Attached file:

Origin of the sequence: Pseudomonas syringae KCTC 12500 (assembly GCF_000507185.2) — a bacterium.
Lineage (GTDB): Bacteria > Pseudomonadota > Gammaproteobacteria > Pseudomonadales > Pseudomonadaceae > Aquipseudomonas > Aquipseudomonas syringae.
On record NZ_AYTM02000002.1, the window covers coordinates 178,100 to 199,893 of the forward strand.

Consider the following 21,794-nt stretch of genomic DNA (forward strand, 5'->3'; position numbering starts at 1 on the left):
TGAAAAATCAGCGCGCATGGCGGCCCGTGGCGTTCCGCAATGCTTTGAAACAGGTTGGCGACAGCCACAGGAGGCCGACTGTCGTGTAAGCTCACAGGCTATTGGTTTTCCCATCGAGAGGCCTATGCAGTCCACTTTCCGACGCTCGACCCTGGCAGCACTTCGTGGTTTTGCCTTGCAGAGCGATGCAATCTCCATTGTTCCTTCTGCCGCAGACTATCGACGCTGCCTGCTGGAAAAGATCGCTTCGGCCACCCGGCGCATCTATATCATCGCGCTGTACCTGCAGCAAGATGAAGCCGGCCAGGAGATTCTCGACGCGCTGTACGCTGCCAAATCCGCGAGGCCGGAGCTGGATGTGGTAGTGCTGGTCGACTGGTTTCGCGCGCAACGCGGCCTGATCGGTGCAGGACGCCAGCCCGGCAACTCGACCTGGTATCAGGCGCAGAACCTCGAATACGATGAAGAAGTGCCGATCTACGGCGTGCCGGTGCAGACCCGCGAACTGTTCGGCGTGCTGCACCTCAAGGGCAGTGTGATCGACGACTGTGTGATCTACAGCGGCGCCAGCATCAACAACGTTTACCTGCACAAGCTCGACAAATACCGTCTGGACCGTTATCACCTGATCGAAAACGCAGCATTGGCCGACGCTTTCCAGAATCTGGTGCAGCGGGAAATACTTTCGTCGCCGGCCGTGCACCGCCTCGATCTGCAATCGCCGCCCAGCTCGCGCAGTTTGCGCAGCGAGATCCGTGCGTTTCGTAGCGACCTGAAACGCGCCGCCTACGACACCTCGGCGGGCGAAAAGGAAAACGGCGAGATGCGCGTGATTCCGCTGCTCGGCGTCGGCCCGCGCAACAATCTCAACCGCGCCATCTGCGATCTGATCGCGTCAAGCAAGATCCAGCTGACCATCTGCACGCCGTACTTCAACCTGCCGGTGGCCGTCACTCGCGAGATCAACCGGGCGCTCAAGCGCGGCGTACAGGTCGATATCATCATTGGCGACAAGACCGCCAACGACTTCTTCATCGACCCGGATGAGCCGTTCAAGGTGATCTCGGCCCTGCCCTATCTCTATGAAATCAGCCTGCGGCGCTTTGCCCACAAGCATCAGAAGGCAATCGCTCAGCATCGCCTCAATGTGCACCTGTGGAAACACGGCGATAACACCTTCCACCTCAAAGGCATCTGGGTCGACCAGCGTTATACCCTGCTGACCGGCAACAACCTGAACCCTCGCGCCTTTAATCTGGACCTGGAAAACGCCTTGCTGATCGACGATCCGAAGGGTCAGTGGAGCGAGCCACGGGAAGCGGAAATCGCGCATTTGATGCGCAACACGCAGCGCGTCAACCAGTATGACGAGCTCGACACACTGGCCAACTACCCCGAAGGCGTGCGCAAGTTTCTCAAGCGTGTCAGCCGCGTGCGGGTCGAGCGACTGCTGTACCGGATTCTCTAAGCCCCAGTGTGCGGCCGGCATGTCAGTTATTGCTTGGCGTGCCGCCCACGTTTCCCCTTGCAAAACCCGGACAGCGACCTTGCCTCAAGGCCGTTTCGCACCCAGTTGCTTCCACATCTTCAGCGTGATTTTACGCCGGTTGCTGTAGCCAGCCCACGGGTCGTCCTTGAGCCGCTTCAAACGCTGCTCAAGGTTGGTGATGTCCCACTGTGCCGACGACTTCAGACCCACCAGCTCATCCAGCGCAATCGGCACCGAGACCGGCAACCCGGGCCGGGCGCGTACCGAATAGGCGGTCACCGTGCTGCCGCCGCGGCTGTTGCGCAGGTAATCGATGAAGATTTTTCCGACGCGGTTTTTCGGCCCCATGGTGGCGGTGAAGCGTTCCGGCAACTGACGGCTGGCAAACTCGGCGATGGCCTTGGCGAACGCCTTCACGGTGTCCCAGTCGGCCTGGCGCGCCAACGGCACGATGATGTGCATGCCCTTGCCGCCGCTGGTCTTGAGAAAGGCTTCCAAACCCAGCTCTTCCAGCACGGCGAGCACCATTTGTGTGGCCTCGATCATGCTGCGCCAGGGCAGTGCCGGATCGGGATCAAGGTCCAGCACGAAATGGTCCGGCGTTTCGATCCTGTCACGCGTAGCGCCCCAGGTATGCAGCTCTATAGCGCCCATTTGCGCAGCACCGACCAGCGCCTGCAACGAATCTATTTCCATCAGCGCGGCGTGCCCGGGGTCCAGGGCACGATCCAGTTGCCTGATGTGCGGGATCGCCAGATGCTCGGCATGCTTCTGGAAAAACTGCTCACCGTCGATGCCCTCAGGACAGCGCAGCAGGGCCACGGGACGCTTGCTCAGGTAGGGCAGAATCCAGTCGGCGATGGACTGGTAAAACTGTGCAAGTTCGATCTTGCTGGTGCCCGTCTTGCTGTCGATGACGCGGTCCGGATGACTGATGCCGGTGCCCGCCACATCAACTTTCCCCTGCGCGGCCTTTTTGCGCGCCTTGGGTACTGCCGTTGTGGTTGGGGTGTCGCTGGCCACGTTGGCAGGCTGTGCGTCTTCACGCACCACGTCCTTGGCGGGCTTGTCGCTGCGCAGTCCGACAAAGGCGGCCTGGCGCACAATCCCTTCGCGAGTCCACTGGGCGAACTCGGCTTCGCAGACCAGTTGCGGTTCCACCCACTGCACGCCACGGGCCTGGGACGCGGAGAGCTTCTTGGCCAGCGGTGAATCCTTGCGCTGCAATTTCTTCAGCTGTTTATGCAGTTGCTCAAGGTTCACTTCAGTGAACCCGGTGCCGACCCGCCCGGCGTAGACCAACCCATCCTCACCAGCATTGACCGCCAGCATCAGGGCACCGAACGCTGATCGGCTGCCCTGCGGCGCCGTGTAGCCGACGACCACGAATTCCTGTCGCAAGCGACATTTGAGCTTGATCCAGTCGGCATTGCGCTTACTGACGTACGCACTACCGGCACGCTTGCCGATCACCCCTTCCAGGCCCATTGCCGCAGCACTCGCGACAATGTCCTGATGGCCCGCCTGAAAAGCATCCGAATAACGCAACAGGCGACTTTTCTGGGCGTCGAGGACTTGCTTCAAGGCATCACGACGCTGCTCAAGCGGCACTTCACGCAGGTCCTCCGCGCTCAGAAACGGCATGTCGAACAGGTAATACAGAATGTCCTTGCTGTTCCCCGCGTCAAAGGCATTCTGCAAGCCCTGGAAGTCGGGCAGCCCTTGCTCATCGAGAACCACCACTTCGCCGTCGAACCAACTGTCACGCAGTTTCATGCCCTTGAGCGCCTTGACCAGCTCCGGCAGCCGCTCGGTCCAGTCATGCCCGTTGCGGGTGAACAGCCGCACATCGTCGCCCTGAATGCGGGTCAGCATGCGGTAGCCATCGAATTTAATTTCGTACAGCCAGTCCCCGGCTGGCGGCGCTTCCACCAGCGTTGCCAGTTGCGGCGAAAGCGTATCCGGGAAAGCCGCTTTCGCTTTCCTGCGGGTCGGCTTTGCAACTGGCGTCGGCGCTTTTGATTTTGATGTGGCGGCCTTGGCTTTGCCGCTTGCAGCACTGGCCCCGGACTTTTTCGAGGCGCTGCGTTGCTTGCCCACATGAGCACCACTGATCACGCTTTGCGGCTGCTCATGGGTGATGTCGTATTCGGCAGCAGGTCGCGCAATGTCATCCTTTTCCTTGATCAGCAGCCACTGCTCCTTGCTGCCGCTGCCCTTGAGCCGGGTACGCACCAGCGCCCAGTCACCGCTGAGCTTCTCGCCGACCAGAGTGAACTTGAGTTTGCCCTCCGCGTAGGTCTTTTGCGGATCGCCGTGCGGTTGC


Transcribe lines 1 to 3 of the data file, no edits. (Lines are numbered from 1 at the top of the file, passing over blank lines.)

Origin of the sequence: Pseudomonas syringae KCTC 12500 (assembly GCF_000507185.2) — a bacterium.
Lineage (GTDB): Bacteria > Pseudomonadota > Gammaproteobacteria > Pseudomonadales > Pseudomonadaceae > Aquipseudomonas > Aquipseudomonas syringae.
On record NZ_AYTM02000002.1, the window covers coordinates 178,100 to 199,893 of the forward strand.